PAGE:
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September 2020

August 2020

Twenty Third Sunday Ordinary Time Cycle A

September 6, 2020


Review the Readings

Listen to the Readiings

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The readings of this Sunday give us a good look at what it means to be Christian.




In the first reading Ezekiel (593-571 B.C.)is in Exile in Babylon and as God's prophet he is instructed to make God present for His people, also in exile. He is to be a sort of watchman to help the people.  He is to be an example for the people.




   Prophet call


The answer is ...YES

Remember that in our baptism we were called by God to be a prophet, a watchman, to make God present to others, to all we encounter in our lives.  Sometimes the first thing to do is not to use words to tell someone about God's love. I think we all know that our actions speak louder than our words.

Show me

Our first response as a watchman, a prophet, should be mercy, compassion, understanding, patience, etc; the same way that God has dealt with us.  

For sure, just  telling someone how they must change can be so much easier.   Then we can dismiss the person and move on with our lives, thinking we did our job as prophet and we made God present.  But did we???  Really???


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Paul, in his letter tells clearly about the call.  As chosen and sent by God in our baptism we are to love everyone, even the one who seems to be on a different path or who seems impossible.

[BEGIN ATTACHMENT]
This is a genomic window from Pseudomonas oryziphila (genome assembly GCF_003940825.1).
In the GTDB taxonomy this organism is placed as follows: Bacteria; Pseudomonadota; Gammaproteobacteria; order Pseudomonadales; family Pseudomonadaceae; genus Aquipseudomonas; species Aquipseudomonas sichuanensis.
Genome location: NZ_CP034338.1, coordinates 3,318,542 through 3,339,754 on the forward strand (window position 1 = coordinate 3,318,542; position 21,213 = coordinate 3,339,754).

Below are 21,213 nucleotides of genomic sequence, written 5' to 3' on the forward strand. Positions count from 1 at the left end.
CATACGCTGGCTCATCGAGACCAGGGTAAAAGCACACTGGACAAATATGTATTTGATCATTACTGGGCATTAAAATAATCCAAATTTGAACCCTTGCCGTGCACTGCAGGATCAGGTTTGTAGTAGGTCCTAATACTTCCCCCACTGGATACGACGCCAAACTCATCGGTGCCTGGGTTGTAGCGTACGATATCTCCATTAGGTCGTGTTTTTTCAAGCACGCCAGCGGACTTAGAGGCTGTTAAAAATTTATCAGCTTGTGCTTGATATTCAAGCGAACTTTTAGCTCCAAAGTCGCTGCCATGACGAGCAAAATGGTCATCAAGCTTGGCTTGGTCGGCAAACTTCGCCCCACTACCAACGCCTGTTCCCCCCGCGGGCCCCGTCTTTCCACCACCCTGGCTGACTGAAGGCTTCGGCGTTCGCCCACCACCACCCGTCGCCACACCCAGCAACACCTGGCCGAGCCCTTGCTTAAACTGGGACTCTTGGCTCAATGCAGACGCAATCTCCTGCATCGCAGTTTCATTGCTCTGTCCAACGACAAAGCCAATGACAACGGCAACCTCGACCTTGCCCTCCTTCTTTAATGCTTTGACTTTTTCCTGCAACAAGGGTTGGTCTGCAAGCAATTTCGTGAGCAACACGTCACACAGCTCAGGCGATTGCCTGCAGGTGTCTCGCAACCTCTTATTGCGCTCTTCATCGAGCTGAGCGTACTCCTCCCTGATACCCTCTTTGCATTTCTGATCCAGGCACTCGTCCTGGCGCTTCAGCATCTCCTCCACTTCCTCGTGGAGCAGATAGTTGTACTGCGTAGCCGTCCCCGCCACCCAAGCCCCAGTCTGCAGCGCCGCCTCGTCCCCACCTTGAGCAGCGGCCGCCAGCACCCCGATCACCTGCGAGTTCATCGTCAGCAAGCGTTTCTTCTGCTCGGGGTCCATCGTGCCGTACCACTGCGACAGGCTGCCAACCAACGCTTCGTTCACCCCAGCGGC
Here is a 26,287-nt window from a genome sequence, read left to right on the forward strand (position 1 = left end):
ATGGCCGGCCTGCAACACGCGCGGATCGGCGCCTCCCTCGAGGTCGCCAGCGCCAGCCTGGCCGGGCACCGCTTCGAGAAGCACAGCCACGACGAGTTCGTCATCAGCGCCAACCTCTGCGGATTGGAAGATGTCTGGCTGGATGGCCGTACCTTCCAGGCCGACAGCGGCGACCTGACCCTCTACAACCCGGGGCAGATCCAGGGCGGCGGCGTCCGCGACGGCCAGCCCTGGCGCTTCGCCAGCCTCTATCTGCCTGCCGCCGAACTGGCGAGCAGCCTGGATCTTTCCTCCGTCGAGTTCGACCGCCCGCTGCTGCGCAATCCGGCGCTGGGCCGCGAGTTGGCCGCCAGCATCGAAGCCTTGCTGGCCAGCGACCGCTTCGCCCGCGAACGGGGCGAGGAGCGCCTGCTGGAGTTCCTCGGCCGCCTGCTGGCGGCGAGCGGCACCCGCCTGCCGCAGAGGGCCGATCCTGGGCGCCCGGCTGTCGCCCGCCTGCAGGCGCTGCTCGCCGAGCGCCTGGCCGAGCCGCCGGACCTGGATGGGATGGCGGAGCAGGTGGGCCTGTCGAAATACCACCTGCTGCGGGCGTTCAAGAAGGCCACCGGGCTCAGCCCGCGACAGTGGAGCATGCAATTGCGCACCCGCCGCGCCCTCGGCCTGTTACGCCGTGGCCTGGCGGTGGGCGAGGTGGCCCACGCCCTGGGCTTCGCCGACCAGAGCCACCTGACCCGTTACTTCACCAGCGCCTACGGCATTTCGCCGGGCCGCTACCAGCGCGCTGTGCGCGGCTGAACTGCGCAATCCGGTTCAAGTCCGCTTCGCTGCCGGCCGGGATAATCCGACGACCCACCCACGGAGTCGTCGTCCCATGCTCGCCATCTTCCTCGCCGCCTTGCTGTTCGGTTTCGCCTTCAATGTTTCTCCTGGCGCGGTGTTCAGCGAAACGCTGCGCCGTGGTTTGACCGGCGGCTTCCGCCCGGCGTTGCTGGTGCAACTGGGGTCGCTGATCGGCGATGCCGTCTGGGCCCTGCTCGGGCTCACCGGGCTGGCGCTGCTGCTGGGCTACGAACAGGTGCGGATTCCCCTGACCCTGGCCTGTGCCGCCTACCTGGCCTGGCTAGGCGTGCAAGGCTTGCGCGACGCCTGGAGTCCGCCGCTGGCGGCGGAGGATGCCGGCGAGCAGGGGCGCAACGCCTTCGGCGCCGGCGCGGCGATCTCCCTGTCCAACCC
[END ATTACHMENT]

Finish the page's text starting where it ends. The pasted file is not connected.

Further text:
Love other


Love does not ask us to only love those who will return love. 

Sometimes it will seem impossible to love the one who is difficult or the one we don't really know, and then we want to say that we are not responsible...

...but we are according to God's  call for us to be prophet. 


 We never know how God wants to communicate with us through the events in our lives. Are we listening???

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Sunday's Responsorial Psalm



Sometimes it is through looking back on difficult situations or strange people that we will hear his voice and see our sin of thinking we are not responsible.  But we are. We are called to love, even the enemy.


 When we see in ourselves the inability to love, what a gift this can be from God. We then can't give excuses.  It is the time to ask, "Please Lord, help me to love as Christ loves."

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The Gospel can help us to see we are not to dismiss strange or difficult people too quickly.  Patience, mercy, compassion for them is our call.







Jesus never gave up on sinners.  We too, need to see that is also our call; it is a call to love and not to give up on someone, or for that matter, to give up on ourselves.



It is interesting that in the primitive Church when a brother or sister sinned big, it was only as a last resort were they removed from the community, but they were never abandoned or forgotten. 


The community continued day and night to pray for them to repent and return to their call as prophet.




   Answer call


  Think about it each day

when you are faced

with difficult people!!!




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Twenty Second Sunday Ordinary Time Cycle A


August 30, 2020


Review the Readings


Listen to the Readings



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We know that at our Baptism we were called by name by God to be, among other things, a prophet, one who makes God present in the world.